Today’s food and beverage landscape demands convenience, expediency, and cost-efficiency, each of which seems to constantly inspire new technologies, innovative brands, and exciting trends. In the ongoing battle for food convenience, two trends currently rise to the top: (i) grocerants and (ii) meal-kit delivery services. First, a grocerant (a phrase which, not surprisingly, combines the words “grocery” and “restaurant”) is a supermarket that sells prepared meals to consume onsite or take home. They are an extension of what’s known in the grocery circle as a service deli, the manned counters offering build-your-own sandwiches, salads, pastas, baked goods, and rotisserie chickens. Grocerants take the service deli concept to the next level by providing sit-down service and full bars. They are identified as a freestanding restaurant that is either adjacent to or within the supermarket. For many, Whole Foods serves as an appropriate paradigm for the term grocerant, where oftentimes you will see people who come to Whole Foods solely to dine in, sans shopping lists and carts. This is not to be confused with the Whole Foods’ locations that offer salad bars, hot food, and casual dining spaces, a concept that has been core to Whole Foods for many years. According to the NPD Group, in-store dining and take-out of prepared foods from U.S. grocerants has grown nearly 30% since 2008, and accounted for 2.4 billion new visits and over $10 billion in consumer spending in 2016.
So what is the root cause for the uptick in grocerant activity? While the concept of blending a restaurant with a grocery store has been around for a while, the changing perspective and tastes of Millennials have served as a catalyst pushing supermarkets to make stores feel like a food destination rather than simply a traditional grocery store. Fifty years ago, baby boomers purchased foods from grocery stores compared to today’s landscape where grocers are competing with smartphone app food delivery concepts (e.g., Postmates, UberEATS, Good Eggs, and Caviar), farmers markets, and other options. In a world where convenience seemingly holds more weight than ever before, grocerants offer the one-stop-shop solution for consumers who are motivated by a busy schedule while still adhering to the health-minded consumer of today’s society.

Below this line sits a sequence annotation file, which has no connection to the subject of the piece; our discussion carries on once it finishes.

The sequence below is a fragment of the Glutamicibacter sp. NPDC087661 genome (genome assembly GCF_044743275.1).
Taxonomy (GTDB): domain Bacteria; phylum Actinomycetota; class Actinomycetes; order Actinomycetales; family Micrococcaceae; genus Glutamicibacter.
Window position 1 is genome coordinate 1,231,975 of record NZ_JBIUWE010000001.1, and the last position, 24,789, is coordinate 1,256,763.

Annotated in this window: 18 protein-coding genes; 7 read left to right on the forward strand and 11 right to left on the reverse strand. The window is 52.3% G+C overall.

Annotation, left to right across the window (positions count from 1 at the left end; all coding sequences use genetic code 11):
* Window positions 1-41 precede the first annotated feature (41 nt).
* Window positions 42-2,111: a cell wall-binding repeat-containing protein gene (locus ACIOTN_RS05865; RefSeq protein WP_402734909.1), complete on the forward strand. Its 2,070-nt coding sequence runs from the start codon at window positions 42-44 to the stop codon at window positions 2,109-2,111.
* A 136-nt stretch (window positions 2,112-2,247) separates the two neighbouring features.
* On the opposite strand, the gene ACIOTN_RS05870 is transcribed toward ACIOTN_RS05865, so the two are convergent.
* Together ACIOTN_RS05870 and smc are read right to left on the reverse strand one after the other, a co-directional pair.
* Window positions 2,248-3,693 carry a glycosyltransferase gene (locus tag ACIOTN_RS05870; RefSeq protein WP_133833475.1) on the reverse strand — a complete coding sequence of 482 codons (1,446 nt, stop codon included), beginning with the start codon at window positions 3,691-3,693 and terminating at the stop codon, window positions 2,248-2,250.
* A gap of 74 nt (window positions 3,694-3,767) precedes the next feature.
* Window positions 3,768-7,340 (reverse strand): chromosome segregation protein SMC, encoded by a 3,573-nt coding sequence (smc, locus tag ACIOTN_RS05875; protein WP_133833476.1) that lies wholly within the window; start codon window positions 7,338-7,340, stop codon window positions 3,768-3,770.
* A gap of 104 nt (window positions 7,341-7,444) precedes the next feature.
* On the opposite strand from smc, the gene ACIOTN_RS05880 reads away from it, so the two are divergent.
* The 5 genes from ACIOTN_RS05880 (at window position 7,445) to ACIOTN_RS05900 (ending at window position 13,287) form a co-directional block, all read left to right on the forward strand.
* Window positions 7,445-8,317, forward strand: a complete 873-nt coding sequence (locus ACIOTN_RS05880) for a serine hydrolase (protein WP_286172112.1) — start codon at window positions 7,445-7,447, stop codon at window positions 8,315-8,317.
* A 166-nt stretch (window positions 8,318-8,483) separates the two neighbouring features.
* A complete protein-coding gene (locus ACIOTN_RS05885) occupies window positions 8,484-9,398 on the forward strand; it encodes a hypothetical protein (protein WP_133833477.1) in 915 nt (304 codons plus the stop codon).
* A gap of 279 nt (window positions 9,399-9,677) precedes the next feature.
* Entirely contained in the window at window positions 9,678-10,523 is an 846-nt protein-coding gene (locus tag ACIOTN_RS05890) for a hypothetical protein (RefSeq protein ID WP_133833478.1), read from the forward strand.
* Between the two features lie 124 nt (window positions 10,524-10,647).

To keep up, grocers have been forced to adapt to these changing market conditions and consumer preferences, many of whom have gone beyond implementation of the grocerant concept and looked to the ready-to-cook market, which has seen its share of headaches. Blue Apron, for example, the popular meal-kit delivery service known by many in the U.S., went public in June, but has since seen its stock decline and has also laid off 300+ employees, driven largely by the Amazon-Whole Foods merger, which was announced at the time of Blue Apron’s IPO. However, there are signs that grocers still like what they see from meal-kit delivery outlets despite an aura of fatigue in the market. Plated, a U.S. meal-kit company, was acquired in September by Albertsons for approximately $200 million. This gives Albertsons, which owns the Safeway chain with approximately 2,000 store locations across the country, a new way to increase revenue and reach new food buyers. Other grocers have also taken to meal-kits, including Kroger, which launched Prep+Pared, and Canadian grocer Metro, which acquired Miss Fresh in August. Additionally, other big food companies have shown interest in the meal-kit space in 2017, including Campbell’s Soup, which invested $10 million in Chef’d, Unilever, which led a $9 million round in Sun Basket, and Nestle, which acquired a minority interest in Freshly.
Between grocerants and meal-kits, grocers and big food companies are being forced to look for ways to diversify their experiences for customers. Convenience, more than ever, seems to be key in the battle for market share in the constantly evolving food and beverage landscape.